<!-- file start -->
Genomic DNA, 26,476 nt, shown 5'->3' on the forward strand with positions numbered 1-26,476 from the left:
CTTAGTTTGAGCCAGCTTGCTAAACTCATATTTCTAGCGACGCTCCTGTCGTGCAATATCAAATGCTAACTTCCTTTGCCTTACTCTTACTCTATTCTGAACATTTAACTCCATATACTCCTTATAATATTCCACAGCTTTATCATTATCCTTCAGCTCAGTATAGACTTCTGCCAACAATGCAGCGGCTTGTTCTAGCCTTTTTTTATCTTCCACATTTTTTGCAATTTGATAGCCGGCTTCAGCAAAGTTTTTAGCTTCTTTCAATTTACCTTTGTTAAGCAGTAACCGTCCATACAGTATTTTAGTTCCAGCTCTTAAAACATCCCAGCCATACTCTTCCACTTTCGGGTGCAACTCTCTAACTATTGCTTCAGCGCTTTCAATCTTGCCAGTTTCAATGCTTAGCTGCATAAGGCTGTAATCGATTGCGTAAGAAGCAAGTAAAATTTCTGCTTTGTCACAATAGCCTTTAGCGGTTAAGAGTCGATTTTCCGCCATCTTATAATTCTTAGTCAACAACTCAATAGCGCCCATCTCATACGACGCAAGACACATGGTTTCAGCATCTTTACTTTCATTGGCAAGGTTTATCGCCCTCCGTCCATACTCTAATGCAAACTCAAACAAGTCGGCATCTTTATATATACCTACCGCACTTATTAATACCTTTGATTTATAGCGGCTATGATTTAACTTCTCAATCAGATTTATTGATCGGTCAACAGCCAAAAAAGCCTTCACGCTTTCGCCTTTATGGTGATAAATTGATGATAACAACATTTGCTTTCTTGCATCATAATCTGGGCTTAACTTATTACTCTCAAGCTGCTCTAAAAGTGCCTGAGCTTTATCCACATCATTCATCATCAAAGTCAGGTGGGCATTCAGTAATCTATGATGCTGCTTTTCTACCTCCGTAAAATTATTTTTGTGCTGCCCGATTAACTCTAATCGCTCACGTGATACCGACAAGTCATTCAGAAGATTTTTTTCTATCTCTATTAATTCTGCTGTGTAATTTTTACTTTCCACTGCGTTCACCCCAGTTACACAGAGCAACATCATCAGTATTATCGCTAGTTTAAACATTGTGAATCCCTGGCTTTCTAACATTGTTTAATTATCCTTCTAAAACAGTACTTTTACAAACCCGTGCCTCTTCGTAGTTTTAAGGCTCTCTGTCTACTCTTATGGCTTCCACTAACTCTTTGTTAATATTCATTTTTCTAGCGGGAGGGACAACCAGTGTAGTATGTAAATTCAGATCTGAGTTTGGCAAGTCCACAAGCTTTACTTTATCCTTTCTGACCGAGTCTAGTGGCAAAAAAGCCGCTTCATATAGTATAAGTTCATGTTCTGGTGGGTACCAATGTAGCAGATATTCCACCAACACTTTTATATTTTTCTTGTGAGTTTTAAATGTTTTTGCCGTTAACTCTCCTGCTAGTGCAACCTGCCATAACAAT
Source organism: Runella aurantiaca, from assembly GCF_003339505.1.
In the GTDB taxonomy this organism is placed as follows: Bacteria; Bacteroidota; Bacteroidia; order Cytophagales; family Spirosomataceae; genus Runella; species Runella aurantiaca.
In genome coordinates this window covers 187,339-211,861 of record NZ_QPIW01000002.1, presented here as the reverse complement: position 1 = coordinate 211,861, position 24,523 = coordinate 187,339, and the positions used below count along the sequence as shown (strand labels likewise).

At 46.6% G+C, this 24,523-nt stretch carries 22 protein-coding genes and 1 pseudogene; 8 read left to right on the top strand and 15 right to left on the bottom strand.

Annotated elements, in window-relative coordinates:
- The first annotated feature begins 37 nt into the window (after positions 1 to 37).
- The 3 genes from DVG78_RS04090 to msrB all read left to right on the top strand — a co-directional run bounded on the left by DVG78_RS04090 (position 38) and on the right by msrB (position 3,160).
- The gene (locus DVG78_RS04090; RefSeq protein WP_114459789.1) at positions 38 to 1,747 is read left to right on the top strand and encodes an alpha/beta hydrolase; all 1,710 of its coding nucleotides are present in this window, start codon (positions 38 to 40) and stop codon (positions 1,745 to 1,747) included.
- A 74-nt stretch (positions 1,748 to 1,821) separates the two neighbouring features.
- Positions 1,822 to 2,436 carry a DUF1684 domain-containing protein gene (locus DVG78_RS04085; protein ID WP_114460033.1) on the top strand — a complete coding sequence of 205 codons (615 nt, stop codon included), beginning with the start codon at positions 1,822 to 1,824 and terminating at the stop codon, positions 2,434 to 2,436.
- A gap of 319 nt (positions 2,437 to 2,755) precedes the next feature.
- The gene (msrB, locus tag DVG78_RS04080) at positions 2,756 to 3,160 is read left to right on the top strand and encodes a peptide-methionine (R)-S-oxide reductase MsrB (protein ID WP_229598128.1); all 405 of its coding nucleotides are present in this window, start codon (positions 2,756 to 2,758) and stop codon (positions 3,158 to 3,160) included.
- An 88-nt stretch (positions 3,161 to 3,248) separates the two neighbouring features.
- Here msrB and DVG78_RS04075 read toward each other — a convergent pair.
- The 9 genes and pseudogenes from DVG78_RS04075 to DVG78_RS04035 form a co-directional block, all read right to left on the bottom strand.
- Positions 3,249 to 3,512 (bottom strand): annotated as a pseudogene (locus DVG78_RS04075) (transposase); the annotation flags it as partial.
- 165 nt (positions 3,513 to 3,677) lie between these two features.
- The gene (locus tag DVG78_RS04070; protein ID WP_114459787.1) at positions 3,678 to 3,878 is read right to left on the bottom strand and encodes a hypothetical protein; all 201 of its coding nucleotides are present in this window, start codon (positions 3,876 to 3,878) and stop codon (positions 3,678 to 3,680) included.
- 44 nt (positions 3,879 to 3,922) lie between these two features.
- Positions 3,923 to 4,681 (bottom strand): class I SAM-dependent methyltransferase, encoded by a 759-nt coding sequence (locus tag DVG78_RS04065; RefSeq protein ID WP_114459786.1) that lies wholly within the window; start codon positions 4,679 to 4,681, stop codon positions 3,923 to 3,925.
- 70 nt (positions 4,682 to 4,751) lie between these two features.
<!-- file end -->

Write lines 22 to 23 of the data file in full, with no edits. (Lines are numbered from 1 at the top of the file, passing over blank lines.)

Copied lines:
- Positions 3,923 to 4,681 (bottom strand): class I SAM-dependent methyltransferase, encoded by a 759-nt coding sequence (locus tag DVG78_RS04065; RefSeq protein ID WP_114459786.1) that lies wholly within the window; start codon positions 4,679 to 4,681, stop codon positions 3,923 to 3,925.
- 70 nt (positions 4,682 to 4,751) lie between these two features.